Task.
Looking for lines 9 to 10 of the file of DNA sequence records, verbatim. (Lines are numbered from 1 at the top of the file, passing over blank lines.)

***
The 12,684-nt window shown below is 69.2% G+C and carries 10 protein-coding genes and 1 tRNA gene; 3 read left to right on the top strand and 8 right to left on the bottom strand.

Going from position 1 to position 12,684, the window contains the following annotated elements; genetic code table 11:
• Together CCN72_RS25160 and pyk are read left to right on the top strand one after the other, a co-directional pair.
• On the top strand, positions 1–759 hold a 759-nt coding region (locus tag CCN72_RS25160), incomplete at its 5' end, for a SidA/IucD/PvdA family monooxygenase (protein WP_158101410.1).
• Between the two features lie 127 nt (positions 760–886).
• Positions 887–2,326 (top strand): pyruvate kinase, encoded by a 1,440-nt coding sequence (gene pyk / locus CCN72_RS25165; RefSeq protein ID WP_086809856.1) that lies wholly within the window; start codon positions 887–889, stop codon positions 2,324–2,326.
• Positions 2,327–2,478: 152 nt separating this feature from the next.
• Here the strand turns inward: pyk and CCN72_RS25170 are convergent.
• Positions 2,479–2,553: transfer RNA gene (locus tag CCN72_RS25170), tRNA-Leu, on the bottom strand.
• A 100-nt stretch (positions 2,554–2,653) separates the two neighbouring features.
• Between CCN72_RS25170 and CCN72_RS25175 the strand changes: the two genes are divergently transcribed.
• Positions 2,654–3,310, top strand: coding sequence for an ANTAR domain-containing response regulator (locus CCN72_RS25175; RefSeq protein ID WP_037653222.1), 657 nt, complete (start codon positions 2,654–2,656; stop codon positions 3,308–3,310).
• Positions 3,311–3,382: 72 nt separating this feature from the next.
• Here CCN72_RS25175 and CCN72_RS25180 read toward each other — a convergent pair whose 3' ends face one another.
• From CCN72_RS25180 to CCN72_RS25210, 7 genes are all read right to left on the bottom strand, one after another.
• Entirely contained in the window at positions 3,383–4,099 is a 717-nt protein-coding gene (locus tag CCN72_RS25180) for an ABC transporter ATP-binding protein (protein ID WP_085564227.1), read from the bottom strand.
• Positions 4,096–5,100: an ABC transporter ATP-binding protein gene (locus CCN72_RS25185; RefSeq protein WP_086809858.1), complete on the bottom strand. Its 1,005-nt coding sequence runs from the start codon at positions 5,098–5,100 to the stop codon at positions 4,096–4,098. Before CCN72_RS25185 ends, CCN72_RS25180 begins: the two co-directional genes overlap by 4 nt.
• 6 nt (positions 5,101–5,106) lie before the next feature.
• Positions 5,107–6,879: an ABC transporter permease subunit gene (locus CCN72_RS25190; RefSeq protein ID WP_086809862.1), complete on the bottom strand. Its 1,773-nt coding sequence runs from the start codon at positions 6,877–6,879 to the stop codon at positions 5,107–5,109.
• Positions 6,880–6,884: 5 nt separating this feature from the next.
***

• Positions 2,479–2,553: transfer RNA gene (locus tag CCN72_RS25170), tRNA-Leu, on the bottom strand.
• A 100-nt stretch (positions 2,554–2,653) separates the two neighbouring features.